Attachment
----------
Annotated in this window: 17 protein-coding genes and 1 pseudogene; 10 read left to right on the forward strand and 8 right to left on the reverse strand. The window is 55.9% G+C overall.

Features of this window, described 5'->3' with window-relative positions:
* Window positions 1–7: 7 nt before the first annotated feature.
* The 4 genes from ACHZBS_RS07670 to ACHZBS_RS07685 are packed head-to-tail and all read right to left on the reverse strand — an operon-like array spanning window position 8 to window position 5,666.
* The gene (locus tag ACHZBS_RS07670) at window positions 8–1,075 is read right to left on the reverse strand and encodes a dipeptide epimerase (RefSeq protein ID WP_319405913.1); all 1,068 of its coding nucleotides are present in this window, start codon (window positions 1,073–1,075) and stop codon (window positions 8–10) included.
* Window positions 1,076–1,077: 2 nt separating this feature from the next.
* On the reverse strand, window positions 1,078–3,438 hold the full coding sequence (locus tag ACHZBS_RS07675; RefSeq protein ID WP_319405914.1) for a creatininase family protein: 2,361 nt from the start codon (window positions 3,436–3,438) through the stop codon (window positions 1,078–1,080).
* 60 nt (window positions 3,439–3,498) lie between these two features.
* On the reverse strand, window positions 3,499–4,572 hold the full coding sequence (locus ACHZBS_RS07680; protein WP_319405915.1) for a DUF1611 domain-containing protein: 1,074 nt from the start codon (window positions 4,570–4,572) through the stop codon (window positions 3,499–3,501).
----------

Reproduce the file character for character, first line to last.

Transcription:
Annotated in this window: 17 protein-coding genes and 1 pseudogene; 10 read left to right on the forward strand and 8 right to left on the reverse strand. The window is 55.9% G+C overall.

Features of this window, described 5'->3' with window-relative positions:
* Window positions 1–7: 7 nt before the first annotated feature.
* The 4 genes from ACHZBS_RS07670 to ACHZBS_RS07685 are packed head-to-tail and all read right to left on the reverse strand — an operon-like array spanning window position 8 to window position 5,666.
* The gene (locus tag ACHZBS_RS07670) at window positions 8–1,075 is read right to left on the reverse strand and encodes a dipeptide epimerase (RefSeq protein ID WP_319405913.1); all 1,068 of its coding nucleotides are present in this window, start codon (window positions 1,073–1,075) and stop codon (window positions 8–10) included.
* Window positions 1,076–1,077: 2 nt separating this feature from the next.
* On the reverse strand, window positions 1,078–3,438 hold the full coding sequence (locus tag ACHZBS_RS07675; RefSeq protein ID WP_319405914.1) for a creatininase family protein: 2,361 nt from the start codon (window positions 3,436–3,438) through the stop codon (window positions 1,078–1,080).
* 60 nt (window positions 3,439–3,498) lie between these two features.
* On the reverse strand, window positions 3,499–4,572 hold the full coding sequence (locus ACHZBS_RS07680; protein WP_319405915.1) for a DUF1611 domain-containing protein: 1,074 nt from the start codon (window positions 4,570–4,572) through the stop codon (window positions 3,499–3,501).